History | Modern Central American History
F336 | 2661 | Gould


TR 2:30P-3:45P BH205

Above section carries Culture Studies credit. A portion of the above
section reserved for majors F336 : Graduate students register for HIST
F536F336 : Meets with HIST  F536 and  LTAM L403

We will attempt to get beyond the ideological uses of Central American
history that dominated political discourse during the 1980's and impeded
efforts at understanding contemporary events.  While probing the
historical roots of the recent violence we will focus on the following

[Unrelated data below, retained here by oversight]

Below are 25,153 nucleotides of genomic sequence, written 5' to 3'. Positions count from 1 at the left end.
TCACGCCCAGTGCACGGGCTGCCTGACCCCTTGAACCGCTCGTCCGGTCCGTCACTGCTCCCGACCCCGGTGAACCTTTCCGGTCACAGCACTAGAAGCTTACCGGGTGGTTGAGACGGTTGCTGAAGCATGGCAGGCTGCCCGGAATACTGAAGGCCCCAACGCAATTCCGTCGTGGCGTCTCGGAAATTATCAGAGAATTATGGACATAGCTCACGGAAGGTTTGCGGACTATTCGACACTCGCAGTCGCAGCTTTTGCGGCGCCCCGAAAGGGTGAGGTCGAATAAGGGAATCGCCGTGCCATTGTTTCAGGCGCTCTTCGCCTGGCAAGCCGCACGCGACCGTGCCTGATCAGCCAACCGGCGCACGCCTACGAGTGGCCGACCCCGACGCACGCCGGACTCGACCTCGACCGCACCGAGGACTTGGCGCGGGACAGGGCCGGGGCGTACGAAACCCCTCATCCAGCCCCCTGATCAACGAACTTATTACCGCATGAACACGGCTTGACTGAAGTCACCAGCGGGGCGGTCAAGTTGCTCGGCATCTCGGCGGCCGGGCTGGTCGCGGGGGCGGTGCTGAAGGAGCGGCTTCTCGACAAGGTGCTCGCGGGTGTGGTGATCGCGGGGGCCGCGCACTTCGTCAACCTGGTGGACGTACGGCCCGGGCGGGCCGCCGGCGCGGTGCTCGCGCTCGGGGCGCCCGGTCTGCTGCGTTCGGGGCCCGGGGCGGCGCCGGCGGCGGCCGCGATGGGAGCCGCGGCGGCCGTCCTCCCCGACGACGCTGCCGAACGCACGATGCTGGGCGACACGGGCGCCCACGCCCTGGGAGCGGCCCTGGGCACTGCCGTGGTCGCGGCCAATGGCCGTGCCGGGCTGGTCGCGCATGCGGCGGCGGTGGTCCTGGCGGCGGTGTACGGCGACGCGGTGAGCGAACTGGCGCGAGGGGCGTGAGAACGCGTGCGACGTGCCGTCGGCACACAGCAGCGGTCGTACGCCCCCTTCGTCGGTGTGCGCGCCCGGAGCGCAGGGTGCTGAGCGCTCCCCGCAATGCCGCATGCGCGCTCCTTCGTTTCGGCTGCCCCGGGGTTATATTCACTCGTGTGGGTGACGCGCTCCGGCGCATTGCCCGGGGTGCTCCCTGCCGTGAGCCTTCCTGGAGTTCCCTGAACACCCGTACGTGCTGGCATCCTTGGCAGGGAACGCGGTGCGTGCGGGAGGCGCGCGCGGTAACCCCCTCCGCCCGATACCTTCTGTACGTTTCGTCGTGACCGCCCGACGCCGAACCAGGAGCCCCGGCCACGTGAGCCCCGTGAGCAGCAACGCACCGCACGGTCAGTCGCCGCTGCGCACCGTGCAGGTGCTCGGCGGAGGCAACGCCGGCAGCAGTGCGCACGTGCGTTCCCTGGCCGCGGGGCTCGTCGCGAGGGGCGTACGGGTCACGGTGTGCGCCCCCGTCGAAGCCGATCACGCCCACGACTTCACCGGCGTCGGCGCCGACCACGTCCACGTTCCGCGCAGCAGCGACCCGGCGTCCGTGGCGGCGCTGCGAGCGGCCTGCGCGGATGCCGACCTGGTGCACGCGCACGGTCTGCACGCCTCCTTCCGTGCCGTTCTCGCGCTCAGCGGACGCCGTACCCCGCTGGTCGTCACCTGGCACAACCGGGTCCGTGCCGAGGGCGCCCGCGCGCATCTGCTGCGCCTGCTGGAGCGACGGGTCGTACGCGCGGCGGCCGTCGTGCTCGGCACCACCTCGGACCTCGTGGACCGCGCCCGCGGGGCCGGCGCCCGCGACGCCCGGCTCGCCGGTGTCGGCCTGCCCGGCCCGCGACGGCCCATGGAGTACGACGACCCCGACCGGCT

major events and processes that have shaped modern Central America, in
particular: 1) Liberalism and the Coffee boom, 1870-1930.  2) Racism and
the African diaspora in Central America. 3) Augusto Cesar Sandino's
guerrilla war against the U.S. Marines in Nicaragua.  4) La Matanza, the
communist-led rural rebellion and the subsequent massacre by the
Salvadoran army of between 10-30,000 Indian rebels.  5) the Democratic
Revolution in Guatemala, 1944-1954, with special emphasis on the role of
Indians. 6) Revolution and Counter-revolution in the 1980's (with special
emphasis on Indians in Nicaragua and Guatemala).  The students will read
primary and secondary sources that reflect different perspectives on these
major events in the region's history.

Lectures will often be followed by class discussions that will involve
debates about the issues raised in the readings.